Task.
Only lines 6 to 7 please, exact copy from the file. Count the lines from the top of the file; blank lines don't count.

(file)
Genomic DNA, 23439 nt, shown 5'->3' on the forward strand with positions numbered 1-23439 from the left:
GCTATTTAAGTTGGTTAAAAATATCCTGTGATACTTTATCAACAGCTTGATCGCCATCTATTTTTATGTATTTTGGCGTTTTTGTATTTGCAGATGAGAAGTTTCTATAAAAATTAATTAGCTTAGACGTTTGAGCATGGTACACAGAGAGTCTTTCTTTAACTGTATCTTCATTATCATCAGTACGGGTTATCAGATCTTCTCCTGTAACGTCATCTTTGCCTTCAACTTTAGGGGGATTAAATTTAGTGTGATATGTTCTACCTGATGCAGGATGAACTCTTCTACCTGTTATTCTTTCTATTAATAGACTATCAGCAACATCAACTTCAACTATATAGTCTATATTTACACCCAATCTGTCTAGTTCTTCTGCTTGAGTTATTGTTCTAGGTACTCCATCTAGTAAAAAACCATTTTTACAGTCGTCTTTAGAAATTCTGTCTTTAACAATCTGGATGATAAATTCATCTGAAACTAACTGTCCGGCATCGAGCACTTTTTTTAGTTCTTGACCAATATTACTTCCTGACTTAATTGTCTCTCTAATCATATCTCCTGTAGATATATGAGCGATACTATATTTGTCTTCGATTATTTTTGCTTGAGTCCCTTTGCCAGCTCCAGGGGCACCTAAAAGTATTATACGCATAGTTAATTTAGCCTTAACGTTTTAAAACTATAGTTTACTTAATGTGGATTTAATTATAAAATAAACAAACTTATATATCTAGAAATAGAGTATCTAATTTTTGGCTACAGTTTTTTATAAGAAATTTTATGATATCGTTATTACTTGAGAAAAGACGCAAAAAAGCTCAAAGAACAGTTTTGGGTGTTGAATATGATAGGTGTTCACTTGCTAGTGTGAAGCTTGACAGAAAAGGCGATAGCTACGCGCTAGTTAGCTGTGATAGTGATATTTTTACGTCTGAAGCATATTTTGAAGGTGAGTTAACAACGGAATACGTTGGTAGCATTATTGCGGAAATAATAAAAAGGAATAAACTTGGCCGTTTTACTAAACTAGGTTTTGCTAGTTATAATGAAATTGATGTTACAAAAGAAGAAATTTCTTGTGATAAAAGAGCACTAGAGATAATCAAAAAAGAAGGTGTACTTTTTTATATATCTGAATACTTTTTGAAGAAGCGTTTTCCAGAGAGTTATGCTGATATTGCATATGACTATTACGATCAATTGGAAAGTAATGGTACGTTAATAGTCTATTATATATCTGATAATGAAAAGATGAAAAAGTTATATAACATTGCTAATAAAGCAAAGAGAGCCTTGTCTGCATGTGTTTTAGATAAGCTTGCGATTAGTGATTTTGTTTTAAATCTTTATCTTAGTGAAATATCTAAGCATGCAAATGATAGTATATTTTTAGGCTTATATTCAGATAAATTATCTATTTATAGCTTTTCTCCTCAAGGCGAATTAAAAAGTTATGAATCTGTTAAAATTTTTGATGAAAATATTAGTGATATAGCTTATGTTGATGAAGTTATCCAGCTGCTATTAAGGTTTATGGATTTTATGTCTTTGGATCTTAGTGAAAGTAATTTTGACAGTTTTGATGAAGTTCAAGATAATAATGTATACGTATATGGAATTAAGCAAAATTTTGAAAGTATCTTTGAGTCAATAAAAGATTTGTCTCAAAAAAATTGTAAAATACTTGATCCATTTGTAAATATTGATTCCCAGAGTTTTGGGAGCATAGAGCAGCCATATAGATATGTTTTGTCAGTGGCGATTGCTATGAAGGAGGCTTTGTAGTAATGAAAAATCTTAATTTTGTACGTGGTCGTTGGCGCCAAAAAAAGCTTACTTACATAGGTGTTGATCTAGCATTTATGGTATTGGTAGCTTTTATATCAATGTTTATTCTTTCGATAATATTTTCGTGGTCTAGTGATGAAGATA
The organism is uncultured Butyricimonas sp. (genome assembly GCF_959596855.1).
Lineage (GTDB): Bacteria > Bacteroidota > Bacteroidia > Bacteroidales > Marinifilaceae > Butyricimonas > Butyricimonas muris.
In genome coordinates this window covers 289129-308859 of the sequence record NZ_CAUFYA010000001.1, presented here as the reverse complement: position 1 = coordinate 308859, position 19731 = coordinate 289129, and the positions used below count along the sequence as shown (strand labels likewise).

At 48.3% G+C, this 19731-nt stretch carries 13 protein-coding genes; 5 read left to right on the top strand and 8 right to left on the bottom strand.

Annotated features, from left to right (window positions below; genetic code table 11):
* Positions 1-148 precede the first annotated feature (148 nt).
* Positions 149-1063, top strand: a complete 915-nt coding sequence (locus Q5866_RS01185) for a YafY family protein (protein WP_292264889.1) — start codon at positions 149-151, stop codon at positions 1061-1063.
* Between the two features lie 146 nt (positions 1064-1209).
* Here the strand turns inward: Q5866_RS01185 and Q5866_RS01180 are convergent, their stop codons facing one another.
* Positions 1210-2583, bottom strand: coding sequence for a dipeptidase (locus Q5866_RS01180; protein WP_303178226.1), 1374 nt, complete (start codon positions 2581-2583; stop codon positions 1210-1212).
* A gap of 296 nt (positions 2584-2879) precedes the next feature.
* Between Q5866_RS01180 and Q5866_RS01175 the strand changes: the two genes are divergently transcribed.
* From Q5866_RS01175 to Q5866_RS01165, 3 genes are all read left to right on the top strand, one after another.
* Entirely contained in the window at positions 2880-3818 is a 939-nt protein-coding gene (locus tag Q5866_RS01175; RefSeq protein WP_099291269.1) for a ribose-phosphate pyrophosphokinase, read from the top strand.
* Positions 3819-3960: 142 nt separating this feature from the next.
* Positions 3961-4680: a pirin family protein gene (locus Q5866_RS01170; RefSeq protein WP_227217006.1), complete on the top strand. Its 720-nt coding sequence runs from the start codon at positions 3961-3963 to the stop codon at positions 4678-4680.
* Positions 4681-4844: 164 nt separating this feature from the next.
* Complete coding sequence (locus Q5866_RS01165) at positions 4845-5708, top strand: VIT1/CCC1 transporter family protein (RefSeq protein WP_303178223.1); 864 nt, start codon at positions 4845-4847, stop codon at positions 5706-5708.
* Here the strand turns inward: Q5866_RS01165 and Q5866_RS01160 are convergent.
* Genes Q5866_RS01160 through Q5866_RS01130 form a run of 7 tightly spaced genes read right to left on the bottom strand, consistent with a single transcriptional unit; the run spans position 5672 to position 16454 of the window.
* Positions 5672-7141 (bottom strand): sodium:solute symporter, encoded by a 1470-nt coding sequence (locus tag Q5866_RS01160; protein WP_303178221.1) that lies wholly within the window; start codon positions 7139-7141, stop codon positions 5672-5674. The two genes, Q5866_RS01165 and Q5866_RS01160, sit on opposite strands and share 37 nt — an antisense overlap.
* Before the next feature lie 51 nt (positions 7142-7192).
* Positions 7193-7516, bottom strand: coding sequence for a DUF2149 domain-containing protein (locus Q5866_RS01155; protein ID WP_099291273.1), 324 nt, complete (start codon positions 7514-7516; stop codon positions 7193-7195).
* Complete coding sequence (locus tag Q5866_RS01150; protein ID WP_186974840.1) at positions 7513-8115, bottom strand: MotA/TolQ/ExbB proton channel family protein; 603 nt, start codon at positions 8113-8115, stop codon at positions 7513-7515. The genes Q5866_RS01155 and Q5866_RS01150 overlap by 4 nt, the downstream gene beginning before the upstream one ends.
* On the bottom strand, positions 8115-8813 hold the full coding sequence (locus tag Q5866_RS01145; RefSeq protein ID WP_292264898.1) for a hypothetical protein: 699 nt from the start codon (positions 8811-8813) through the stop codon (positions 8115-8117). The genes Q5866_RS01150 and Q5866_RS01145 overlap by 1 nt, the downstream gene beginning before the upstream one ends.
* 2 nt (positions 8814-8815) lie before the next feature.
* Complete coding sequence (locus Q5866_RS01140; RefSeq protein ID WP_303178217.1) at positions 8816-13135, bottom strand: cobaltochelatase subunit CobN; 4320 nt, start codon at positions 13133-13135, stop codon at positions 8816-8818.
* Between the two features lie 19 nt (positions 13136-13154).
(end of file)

At 48.3% G+C, this 19731-nt stretch carries 13 protein-coding genes; 5 read left to right on the top strand and 8 right to left on the bottom strand.

Annotated features, from left to right (window positions below; genetic code table 11):